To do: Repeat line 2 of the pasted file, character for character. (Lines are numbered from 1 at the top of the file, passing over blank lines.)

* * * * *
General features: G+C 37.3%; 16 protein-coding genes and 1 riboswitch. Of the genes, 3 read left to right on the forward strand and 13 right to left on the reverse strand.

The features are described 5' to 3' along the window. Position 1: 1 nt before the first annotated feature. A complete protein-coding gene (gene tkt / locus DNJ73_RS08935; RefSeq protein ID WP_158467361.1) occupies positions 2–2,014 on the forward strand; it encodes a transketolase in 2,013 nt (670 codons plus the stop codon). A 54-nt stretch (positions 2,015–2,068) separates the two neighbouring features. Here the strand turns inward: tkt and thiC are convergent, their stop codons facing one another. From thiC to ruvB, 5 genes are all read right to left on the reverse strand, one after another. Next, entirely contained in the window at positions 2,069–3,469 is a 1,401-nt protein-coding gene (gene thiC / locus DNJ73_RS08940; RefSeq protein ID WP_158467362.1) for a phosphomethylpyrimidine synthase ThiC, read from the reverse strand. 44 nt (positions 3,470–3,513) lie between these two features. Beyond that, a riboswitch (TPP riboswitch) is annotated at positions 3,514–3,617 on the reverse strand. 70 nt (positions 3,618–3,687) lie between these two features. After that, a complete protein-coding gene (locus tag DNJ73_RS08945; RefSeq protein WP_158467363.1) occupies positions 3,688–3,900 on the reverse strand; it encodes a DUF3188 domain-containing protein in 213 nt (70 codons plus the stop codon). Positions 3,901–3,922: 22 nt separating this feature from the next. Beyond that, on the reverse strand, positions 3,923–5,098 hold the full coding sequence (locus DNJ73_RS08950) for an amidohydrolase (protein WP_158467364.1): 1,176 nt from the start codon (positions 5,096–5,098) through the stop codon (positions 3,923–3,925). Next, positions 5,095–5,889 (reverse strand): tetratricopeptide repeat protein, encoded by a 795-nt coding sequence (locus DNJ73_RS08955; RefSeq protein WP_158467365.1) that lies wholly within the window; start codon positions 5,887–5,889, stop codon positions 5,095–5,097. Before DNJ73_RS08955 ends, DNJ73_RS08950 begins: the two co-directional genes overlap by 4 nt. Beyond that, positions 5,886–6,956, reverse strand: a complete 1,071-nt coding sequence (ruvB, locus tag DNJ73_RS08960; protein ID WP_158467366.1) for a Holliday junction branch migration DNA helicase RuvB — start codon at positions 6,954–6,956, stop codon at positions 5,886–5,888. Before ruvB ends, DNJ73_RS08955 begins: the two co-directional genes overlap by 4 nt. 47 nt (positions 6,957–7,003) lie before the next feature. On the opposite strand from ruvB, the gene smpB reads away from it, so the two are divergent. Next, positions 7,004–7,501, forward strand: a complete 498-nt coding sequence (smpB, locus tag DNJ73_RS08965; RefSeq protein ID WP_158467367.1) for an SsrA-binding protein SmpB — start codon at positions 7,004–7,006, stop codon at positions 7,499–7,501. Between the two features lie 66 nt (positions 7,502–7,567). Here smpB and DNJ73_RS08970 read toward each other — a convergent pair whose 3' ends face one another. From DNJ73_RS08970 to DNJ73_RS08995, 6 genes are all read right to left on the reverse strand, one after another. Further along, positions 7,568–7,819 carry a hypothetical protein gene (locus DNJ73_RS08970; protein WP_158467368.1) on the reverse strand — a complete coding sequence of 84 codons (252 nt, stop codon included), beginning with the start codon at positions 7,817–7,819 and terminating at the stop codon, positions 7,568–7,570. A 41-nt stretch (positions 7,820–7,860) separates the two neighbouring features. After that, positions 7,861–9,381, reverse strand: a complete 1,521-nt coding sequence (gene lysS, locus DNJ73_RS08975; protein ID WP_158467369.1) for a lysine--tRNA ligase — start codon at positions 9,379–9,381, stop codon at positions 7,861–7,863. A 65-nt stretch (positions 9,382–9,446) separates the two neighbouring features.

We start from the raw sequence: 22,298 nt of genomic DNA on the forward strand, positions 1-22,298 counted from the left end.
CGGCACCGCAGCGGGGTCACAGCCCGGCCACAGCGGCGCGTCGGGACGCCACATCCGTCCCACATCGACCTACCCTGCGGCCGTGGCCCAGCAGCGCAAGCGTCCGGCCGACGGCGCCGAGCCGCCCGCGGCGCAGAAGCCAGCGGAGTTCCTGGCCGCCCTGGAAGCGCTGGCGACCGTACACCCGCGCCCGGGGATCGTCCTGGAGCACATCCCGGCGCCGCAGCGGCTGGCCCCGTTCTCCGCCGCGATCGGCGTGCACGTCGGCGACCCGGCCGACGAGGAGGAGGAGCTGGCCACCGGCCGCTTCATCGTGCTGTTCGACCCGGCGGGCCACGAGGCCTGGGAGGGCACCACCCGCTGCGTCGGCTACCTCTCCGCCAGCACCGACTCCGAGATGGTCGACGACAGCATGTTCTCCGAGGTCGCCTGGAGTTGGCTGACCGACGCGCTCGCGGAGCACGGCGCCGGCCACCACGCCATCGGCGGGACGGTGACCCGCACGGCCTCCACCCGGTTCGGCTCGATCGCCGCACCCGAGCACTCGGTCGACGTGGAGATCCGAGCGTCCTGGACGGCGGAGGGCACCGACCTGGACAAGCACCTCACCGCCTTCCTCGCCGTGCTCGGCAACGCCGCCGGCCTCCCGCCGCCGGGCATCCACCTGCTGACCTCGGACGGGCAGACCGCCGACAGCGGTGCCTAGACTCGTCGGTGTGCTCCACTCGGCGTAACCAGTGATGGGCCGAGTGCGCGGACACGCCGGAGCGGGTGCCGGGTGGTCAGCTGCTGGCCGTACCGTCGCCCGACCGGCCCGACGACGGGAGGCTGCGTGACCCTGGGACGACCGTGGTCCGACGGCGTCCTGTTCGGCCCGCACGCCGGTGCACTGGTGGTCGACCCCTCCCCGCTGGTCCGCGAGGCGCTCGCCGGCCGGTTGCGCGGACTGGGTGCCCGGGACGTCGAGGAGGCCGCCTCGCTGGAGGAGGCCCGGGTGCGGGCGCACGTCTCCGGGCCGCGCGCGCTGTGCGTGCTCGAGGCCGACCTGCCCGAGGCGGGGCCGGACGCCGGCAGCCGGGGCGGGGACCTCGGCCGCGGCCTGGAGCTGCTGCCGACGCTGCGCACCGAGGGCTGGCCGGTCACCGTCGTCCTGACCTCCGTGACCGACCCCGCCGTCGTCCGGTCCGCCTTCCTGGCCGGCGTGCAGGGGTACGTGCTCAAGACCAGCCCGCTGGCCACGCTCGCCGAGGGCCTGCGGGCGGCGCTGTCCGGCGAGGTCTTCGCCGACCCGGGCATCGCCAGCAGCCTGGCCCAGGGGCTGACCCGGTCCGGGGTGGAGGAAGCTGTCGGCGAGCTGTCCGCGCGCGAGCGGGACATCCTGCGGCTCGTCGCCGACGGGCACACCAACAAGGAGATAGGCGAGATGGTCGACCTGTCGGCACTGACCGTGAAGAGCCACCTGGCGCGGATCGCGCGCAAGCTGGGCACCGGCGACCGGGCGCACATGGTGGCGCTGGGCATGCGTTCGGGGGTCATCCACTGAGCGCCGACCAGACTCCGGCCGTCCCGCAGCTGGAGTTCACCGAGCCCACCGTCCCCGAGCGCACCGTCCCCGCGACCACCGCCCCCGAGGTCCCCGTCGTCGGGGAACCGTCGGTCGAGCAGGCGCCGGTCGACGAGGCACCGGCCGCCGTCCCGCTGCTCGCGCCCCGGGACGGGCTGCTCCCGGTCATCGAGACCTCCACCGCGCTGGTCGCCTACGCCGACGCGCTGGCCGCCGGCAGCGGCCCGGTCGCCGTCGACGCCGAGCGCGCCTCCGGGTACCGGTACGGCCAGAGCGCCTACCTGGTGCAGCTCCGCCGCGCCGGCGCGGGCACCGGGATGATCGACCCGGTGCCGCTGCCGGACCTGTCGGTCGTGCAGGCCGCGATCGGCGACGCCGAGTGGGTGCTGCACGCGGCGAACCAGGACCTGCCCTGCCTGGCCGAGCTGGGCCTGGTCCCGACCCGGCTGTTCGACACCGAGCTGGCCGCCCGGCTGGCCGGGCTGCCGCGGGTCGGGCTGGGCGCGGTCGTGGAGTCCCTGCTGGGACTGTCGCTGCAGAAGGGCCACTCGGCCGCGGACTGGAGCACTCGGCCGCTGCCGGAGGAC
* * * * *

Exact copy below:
The features are described 5' to 3' along the window. Position 1: 1 nt before the first annotated feature. A complete protein-coding gene (gene tkt / locus DNJ73_RS08935; RefSeq protein ID WP_158467361.1) occupies positions 2–2,014 on the forward strand; it encodes a transketolase in 2,013 nt (670 codons plus the stop codon). A 54-nt stretch (positions 2,015–2,068) separates the two neighbouring features. Here the strand turns inward: tkt and thiC are convergent, their stop codons facing one another. From thiC to ruvB, 5 genes are all read right to left on the reverse strand, one after another. Next, entirely contained in the window at positions 2,069–3,469 is a 1,401-nt protein-coding gene (gene thiC / locus DNJ73_RS08940; RefSeq protein ID WP_158467362.1) for a phosphomethylpyrimidine synthase ThiC, read from the reverse strand. 44 nt (positions 3,470–3,513) lie between these two features. Beyond that, a riboswitch (TPP riboswitch) is annotated at positions 3,514–3,617 on the reverse strand. 70 nt (positions 3,618–3,687) lie between these two features. After that, a complete protein-coding gene (locus tag DNJ73_RS08945; RefSeq protein WP_158467363.1) occupies positions 3,688–3,900 on the reverse strand; it encodes a DUF3188 domain-containing protein in 213 nt (70 codons plus the stop codon). Positions 3,901–3,922: 22 nt separating this feature from the next. Beyond that, on the reverse strand, positions 3,923–5,098 hold the full coding sequence (locus DNJ73_RS08950) for an amidohydrolase (protein WP_158467364.1): 1,176 nt from the start codon (positions 5,096–5,098) through the stop codon (positions 3,923–3,925). Next, positions 5,095–5,889 (reverse strand): tetratricopeptide repeat protein, encoded by a 795-nt coding sequence (locus DNJ73_RS08955; RefSeq protein WP_158467365.1) that lies wholly within the window; start codon positions 5,887–5,889, stop codon positions 5,095–5,097. Before DNJ73_RS08955 ends, DNJ73_RS08950 begins: the two co-directional genes overlap by 4 nt. Beyond that, positions 5,886–6,956, reverse strand: a complete 1,071-nt coding sequence (ruvB, locus tag DNJ73_RS08960; protein ID WP_158467366.1) for a Holliday junction branch migration DNA helicase RuvB — start codon at positions 6,954–6,956, stop codon at positions 5,886–5,888. Before ruvB ends, DNJ73_RS08955 begins: the two co-directional genes overlap by 4 nt. 47 nt (positions 6,957–7,003) lie before the next feature. On the opposite strand from ruvB, the gene smpB reads away from it, so the two are divergent. Next, positions 7,004–7,501, forward strand: a complete 498-nt coding sequence (smpB, locus tag DNJ73_RS08965; RefSeq protein ID WP_158467367.1) for an SsrA-binding protein SmpB — start codon at positions 7,004–7,006, stop codon at positions 7,499–7,501. Between the two features lie 66 nt (positions 7,502–7,567). Here smpB and DNJ73_RS08970 read toward each other — a convergent pair whose 3' ends face one another. From DNJ73_RS08970 to DNJ73_RS08995, 6 genes are all read right to left on the reverse strand, one after another. Further along, positions 7,568–7,819 carry a hypothetical protein gene (locus DNJ73_RS08970; protein WP_158467368.1) on the reverse strand — a complete coding sequence of 84 codons (252 nt, stop codon included), beginning with the start codon at positions 7,817–7,819 and terminating at the stop codon, positions 7,568–7,570. A 41-nt stretch (positions 7,820–7,860) separates the two neighbouring features. After that, positions 7,861–9,381, reverse strand: a complete 1,521-nt coding sequence (gene lysS, locus DNJ73_RS08975; protein ID WP_158467369.1) for a lysine--tRNA ligase — start codon at positions 9,379–9,381, stop codon at positions 7,861–7,863. A 65-nt stretch (positions 9,382–9,446) separates the two neighbouring features.